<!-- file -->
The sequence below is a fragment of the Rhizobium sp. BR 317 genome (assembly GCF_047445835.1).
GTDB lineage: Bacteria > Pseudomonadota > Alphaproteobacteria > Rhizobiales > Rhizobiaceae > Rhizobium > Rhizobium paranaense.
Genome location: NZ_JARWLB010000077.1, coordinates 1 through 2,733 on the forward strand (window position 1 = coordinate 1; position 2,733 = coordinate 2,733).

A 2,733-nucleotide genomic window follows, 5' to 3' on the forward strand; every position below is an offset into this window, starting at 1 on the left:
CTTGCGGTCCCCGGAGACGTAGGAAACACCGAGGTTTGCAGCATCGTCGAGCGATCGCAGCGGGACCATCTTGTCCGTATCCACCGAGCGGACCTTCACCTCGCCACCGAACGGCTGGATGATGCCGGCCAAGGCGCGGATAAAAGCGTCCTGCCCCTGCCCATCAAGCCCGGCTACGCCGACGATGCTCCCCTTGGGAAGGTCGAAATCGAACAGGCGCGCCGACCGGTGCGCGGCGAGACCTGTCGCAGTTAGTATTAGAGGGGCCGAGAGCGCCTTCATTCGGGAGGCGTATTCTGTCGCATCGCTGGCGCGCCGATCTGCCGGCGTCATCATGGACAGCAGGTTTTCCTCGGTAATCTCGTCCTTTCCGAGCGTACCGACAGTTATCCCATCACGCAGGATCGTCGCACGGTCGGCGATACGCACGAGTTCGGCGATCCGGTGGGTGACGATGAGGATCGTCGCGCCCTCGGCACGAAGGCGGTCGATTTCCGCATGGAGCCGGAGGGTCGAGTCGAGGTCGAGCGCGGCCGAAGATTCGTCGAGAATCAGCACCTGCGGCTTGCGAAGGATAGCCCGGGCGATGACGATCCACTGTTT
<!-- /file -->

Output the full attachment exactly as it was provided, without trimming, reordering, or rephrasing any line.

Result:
The sequence below is a fragment of the Rhizobium sp. BR 317 genome (assembly GCF_047445835.1).
GTDB lineage: Bacteria > Pseudomonadota > Alphaproteobacteria > Rhizobiales > Rhizobiaceae > Rhizobium > Rhizobium paranaense.
Genome location: NZ_JARWLB010000077.1, coordinates 1 through 2,733 on the forward strand (window position 1 = coordinate 1; position 2,733 = coordinate 2,733).

A 2,733-nucleotide genomic window follows, 5' to 3' on the forward strand; every position below is an offset into this window, starting at 1 on the left:
CTTGCGGTCCCCGGAGACGTAGGAAACACCGAGGTTTGCAGCATCGTCGAGCGATCGCAGCGGGACCATCTTGTCCGTATCCACCGAGCGGACCTTCACCTCGCCACCGAACGGCTGGATGATGCCGGCCAAGGCGCGGATAAAAGCGTCCTGCCCCTGCCCATCAAGCCCGGCTACGCCGACGATGCTCCCCTTGGGAAGGTCGAAATCGAACAGGCGCGCCGACCGGTGCGCGGCGAGACCTGTCGCAGTTAGTATTAGAGGGGCCGAGAGCGCCTTCATTCGGGAGGCGTATTCTGTCGCATCGCTGGCGCGCCGATCTGCCGGCGTCATCATGGACAGCAGGTTTTCCTCGGTAATCTCGTCCTTTCCGAGCGTACCGACAGTTATCCCATCACGCAGGATCGTCGCACGGTCGGCGATACGCACGAGTTCGGCGATCCGGTGGGTGACGATGAGGATCGTCGCGCCCTCGGCACGAAGGCGGTCGATTTCCGCATGGAGCCGGAGGGTCGAGTCGAGGTCGAGCGCGGCCGAAGATTCGTCGAGAATCAGCACCTGCGGCTTGCGAAGGATAGCCCGGGCGATGACGATCCACTGTTT